The Minister has used the word “unspecified” several times, but he has the opportunity in regulations to consult the industry on how it would set up a funder of last resort. That is what we want. We do not expect him to say, “Right, the Government will underwrite this.” We are saying that there should be a consultation exercise to ensure that a funder of last resort can be put in place so that this very small nut that needs to be cracked can be dealt with.
I apologise if I put words into the hon. Gentleman’s mouth. It is currently unspecified; I agree it could be specified with compensation. The core point and, excuse the pun, the kernel of the nut is that it would still be a Government scheme, with moral hazard.
Secondly, the hon. Gentleman has probably heard significant players in the master trust industry voice serious concerns to us about clause 9. They believe that it could give rise to a rush to exit the market by otherwise successful schemes thinking, for example, that, not unusually in this field, they would have to pay a significant levy over not very much. The hon. Gentleman’s points are all valid in their way but Government have to make a judgment. That is why there is a respectable disagreement over clause 9. We have all thought about it carefully.
I believe the Bill strikes a delicate balance between prevention and self-regulation and Government intervention —something that is very hard to do. The clause would disrupt that balance and confuse the regulatory approach. I do not believe that it is a harmless catch-all. I accept the point, as shown by the banking crisis, Equitable Life and other incidents, that such things happen—I would not say it was because it was a Labour Government during the banking crisis or another Government with Equitable Life that those issues arose. It is not possible to give absolute guarantees, but we can reduce risk to the lowest possible level and that is what the Bill aims to do.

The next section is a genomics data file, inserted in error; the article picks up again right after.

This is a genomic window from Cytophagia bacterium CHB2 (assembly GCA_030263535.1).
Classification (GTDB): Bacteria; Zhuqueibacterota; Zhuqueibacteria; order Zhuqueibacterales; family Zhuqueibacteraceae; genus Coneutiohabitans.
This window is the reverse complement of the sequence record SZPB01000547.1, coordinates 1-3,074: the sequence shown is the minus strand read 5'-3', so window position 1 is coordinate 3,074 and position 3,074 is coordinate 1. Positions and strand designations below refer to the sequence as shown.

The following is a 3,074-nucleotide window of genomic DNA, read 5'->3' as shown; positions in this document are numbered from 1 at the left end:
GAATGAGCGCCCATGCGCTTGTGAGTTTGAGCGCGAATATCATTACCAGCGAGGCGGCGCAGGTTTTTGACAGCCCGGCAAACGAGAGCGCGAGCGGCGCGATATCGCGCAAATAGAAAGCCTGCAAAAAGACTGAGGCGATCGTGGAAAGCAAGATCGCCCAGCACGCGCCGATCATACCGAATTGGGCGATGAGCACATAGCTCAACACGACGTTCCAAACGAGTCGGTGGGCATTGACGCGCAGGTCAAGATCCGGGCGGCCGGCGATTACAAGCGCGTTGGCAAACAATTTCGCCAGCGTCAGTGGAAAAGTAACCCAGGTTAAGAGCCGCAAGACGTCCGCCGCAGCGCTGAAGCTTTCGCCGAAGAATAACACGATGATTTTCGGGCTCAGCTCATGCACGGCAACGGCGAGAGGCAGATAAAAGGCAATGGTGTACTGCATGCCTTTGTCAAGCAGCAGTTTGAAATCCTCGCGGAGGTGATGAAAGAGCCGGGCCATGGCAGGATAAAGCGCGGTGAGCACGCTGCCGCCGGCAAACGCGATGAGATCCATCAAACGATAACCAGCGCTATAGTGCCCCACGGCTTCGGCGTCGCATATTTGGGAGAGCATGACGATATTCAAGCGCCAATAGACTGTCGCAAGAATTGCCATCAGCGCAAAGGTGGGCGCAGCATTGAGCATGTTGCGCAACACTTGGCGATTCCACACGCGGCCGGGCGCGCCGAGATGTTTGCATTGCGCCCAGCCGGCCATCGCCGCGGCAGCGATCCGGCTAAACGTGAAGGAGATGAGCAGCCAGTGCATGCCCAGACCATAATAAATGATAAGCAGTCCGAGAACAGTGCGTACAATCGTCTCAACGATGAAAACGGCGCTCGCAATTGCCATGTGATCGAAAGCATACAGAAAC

In our view, the risk level is already very low for this type of master trust scheme. That is backed up by the Pensions Regulator’s current information about the very small number of schemes that are in trouble. That will be published but is not quite ready. To create a Government-backed scheme would perversely create a moral hazard, as I have explained.
I am trying to find a helpful way out of this because I can understand why there is a disagreement. We can all accept that the risk we are talking about is to the master trust itself, not to the underlying assets; that is understood. I can understand the Government’s position on giving a commitment to this, but might there not be another approach? The Pensions Regulator would take the responsibility after a triggering event and it would have the power to step in. We have the power for the regulator to appoint a trustee; perhaps the regulator might have powers in extreme cases to intervene in the short term to ensure that there is a smooth transition. I know that is not directly within the clause but there might be another way to effect this where we can give guarantees.
I thank the hon. Gentleman for his positive intervention. The regulator has a huge number of powers, and the Bill gives a lot of powers that I think would prevent the problem he is talking about.
The hon. Member for Stockton North is forgetting— I understand why—the general rule that the fraud compensation scheme, which applies in many fields, does and will apply to master trusts. I therefore reject his point about fraud. I am not saying fraud could not happen, but there is already a mechanism in place to deal with that.
In our view, therefore, the risk level is already very low. We are against creating a Government-backed scheme because we think it would create a moral hazard. Schemes are currently working to ensure their systems are robust and we do not want them to feel comfortable that there is an entity that will always bail them out. That would not give comfort to scheme members. Indeed, for the Government to say we feel the risk is large enough to warrant a funder of last resort would create uncertainty—in effect, creating the very problem that the Opposition honourably are saying they are trying to avoid.